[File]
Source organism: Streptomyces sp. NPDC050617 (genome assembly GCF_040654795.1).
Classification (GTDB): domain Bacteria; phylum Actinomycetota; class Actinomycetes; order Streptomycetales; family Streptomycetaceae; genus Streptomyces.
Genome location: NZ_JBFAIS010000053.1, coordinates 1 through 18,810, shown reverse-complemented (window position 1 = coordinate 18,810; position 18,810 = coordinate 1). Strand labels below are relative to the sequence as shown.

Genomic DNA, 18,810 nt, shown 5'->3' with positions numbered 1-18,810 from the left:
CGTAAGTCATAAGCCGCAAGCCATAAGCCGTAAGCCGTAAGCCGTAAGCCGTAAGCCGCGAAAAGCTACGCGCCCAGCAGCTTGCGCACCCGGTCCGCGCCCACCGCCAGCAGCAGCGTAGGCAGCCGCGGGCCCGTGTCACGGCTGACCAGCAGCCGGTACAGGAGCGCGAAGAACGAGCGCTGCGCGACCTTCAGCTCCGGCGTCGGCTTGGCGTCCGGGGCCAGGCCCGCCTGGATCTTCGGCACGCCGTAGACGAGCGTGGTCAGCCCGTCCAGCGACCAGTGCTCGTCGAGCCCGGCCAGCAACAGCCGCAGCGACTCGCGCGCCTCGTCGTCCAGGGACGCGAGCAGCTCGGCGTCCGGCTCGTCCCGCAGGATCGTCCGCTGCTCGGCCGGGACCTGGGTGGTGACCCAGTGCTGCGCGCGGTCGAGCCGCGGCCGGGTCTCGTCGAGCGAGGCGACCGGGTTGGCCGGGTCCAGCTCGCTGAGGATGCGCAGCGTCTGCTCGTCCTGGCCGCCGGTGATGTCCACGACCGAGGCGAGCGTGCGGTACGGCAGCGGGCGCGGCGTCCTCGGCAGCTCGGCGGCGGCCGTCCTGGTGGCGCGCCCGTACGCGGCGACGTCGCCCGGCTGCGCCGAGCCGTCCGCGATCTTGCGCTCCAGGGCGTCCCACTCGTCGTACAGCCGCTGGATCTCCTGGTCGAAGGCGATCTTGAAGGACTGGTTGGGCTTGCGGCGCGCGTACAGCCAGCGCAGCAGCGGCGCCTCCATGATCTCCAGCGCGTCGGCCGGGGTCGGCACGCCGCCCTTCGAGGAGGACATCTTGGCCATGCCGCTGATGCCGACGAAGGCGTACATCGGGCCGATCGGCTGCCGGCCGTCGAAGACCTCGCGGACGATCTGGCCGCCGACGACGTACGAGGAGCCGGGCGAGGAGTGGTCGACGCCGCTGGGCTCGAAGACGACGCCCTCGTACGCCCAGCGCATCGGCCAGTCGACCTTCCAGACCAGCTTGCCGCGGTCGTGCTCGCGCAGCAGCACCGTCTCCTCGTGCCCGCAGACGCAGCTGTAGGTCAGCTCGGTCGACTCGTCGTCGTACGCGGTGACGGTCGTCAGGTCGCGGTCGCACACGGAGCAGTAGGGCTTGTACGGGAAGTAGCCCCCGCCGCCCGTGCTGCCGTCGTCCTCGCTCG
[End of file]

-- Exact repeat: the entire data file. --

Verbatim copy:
Source organism: Streptomyces sp. NPDC050617 (genome assembly GCF_040654795.1).
Classification (GTDB): domain Bacteria; phylum Actinomycetota; class Actinomycetes; order Streptomycetales; family Streptomycetaceae; genus Streptomyces.
Genome location: NZ_JBFAIS010000053.1, coordinates 1 through 18,810, shown reverse-complemented (window position 1 = coordinate 18,810; position 18,810 = coordinate 1). Strand labels below are relative to the sequence as shown.

Genomic DNA, 18,810 nt, shown 5'->3' with positions numbered 1-18,810 from the left:
CGTAAGTCATAAGCCGCAAGCCATAAGCCGTAAGCCGTAAGCCGTAAGCCGTAAGCCGCGAAAAGCTACGCGCCCAGCAGCTTGCGCACCCGGTCCGCGCCCACCGCCAGCAGCAGCGTAGGCAGCCGCGGGCCCGTGTCACGGCTGACCAGCAGCCGGTACAGGAGCGCGAAGAACGAGCGCTGCGCGACCTTCAGCTCCGGCGTCGGCTTGGCGTCCGGGGCCAGGCCCGCCTGGATCTTCGGCACGCCGTAGACGAGCGTGGTCAGCCCGTCCAGCGACCAGTGCTCGTCGAGCCCGGCCAGCAACAGCCGCAGCGACTCGCGCGCCTCGTCGTCCAGGGACGCGAGCAGCTCGGCGTCCGGCTCGTCCCGCAGGATCGTCCGCTGCTCGGCCGGGACCTGGGTGGTGACCCAGTGCTGCGCGCGGTCGAGCCGCGGCCGGGTCTCGTCGAGCGAGGCGACCGGGTTGGCCGGGTCCAGCTCGCTGAGGATGCGCAGCGTCTGCTCGTCCTGGCCGCCGGTGATGTCCACGACCGAGGCGAGCGTGCGGTACGGCAGCGGGCGCGGCGTCCTCGGCAGCTCGGCGGCGGCCGTCCTGGTGGCGCGCCCGTACGCGGCGACGTCGCCCGGCTGCGCCGAGCCGTCCGCGATCTTGCGCTCCAGGGCGTCCCACTCGTCGTACAGCCGCTGGATCTCCTGGTCGAAGGCGATCTTGAAGGACTGGTTGGGCTTGCGGCGCGCGTACAGCCAGCGCAGCAGCGGCGCCTCCATGATCTCCAGCGCGTCGGCCGGGGTCGGCACGCCGCCCTTCGAGGAGGACATCTTGGCCATGCCGCTGATGCCGACGAAGGCGTACATCGGGCCGATCGGCTGCCGGCCGTCGAAGACCTCGCGGACGATCTGGCCGCCGACGACGTACGAGGAGCCGGGCGAGGAGTGGTCGACGCCGCTGGGCTCGAAGACGACGCCCTCGTACGCCCAGCGCATCGGCCAGTCGACCTTCCAGACCAGCTTGCCGCGGTCGTGCTCGCGCAGCAGCACCGTCTCCTCGTGCCCGCAGACGCAGCTGTAGGTCAGCTCGGTCGACTCGTCGTCGTACGCGGTGACGGTCGTCAGGTCGCGGTCGCACACGGAGCAGTAGGGCTTGTACGGGAAGTAGCCCCCGCCGCCCGTGCTGCCGTCGTCCTCGCTCG